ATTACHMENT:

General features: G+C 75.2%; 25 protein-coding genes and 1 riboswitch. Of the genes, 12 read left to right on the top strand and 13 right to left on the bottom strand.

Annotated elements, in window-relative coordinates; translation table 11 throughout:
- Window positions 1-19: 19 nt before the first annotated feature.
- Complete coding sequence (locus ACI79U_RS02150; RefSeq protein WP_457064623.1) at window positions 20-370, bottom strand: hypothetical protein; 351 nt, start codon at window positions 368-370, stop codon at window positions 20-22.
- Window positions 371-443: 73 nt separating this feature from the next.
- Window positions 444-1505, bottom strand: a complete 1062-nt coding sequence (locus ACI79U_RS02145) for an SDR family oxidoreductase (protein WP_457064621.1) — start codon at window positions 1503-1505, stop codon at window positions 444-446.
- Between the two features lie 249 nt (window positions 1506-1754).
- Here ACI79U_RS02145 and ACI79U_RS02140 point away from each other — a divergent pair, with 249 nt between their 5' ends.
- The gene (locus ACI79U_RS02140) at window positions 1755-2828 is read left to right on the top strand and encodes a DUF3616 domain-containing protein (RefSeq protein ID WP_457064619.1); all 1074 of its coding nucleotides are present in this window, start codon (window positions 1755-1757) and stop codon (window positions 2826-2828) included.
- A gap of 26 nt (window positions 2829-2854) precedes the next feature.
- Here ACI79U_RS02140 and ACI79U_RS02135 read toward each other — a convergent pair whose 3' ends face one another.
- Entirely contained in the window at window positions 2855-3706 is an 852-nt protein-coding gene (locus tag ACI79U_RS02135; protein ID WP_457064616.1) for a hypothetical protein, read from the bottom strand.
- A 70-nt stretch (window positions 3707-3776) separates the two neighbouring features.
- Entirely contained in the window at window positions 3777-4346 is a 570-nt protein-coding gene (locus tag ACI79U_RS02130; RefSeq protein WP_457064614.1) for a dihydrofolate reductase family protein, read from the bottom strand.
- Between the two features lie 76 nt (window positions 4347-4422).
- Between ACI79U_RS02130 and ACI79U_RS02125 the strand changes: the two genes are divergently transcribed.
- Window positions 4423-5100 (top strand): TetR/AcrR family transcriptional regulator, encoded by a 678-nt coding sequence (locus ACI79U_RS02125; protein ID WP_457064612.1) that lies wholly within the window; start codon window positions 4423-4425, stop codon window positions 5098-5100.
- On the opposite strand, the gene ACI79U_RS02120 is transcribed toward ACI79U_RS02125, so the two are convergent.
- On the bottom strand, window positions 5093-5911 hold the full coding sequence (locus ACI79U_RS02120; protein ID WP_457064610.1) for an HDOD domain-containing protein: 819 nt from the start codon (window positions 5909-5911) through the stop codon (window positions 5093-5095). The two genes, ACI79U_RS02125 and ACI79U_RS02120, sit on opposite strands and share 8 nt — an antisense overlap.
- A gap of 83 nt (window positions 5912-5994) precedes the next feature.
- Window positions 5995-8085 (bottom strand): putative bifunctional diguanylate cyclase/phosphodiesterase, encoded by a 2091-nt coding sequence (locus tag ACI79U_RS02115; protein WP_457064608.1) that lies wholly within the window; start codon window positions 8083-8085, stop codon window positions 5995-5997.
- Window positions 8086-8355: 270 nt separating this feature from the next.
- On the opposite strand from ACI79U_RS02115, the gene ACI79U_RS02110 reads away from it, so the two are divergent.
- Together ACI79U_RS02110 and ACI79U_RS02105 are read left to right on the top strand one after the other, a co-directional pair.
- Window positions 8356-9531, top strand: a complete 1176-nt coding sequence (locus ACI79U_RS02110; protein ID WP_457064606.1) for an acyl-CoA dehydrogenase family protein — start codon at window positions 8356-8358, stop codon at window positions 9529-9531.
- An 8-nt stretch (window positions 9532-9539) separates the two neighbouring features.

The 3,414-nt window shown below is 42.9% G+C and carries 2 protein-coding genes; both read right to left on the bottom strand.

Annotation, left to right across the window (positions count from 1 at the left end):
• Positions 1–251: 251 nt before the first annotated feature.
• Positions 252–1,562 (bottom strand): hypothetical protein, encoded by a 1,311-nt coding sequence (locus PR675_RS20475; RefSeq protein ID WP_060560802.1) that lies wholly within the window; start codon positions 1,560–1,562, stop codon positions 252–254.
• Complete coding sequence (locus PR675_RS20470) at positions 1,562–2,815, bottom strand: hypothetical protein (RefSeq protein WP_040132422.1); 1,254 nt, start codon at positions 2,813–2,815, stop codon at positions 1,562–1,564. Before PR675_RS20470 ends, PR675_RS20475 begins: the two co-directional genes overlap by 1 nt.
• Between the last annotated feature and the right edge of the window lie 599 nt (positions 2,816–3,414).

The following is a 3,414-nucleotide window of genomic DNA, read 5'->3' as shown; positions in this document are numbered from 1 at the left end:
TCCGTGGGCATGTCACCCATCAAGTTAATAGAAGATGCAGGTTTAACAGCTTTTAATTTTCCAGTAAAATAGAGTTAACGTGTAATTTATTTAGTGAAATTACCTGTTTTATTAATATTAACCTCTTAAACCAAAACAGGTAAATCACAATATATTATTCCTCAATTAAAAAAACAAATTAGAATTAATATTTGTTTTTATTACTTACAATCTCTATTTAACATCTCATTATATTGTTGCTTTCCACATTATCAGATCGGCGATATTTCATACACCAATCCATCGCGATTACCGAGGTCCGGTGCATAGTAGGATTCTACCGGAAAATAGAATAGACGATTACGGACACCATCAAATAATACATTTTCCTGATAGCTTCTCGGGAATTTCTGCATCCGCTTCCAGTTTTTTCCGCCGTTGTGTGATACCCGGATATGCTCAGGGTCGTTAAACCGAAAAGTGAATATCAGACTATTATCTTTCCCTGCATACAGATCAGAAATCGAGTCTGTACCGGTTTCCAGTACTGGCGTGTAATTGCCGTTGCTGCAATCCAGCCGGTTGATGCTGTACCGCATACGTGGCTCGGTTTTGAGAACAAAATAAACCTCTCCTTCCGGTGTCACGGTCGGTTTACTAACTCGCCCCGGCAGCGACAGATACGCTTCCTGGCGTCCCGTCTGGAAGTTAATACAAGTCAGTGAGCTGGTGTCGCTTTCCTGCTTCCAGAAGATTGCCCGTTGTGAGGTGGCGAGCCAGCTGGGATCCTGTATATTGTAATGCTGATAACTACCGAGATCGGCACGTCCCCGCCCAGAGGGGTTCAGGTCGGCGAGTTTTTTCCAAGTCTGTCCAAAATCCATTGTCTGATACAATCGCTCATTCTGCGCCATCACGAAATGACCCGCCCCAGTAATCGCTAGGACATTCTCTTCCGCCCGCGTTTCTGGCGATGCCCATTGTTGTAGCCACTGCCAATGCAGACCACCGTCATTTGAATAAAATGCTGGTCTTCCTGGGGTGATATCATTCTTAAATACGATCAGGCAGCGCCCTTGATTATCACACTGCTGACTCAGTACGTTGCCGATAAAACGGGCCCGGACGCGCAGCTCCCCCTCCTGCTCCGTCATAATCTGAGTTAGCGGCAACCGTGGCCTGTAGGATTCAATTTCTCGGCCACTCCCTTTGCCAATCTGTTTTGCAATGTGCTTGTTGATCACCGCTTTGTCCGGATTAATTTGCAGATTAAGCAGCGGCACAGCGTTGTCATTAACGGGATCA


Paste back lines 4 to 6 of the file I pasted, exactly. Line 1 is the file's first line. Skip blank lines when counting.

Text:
- Complete coding sequence (locus ACI79U_RS02150; RefSeq protein WP_457064623.1) at window positions 20-370, bottom strand: hypothetical protein; 351 nt, start codon at window positions 368-370, stop codon at window positions 20-22.
- Window positions 371-443: 73 nt separating this feature from the next.
- Window positions 444-1505, bottom strand: a complete 1062-nt coding sequence (locus ACI79U_RS02145) for an SDR family oxidoreductase (protein WP_457064621.1) — start codon at window positions 1503-1505, stop codon at window positions 444-446.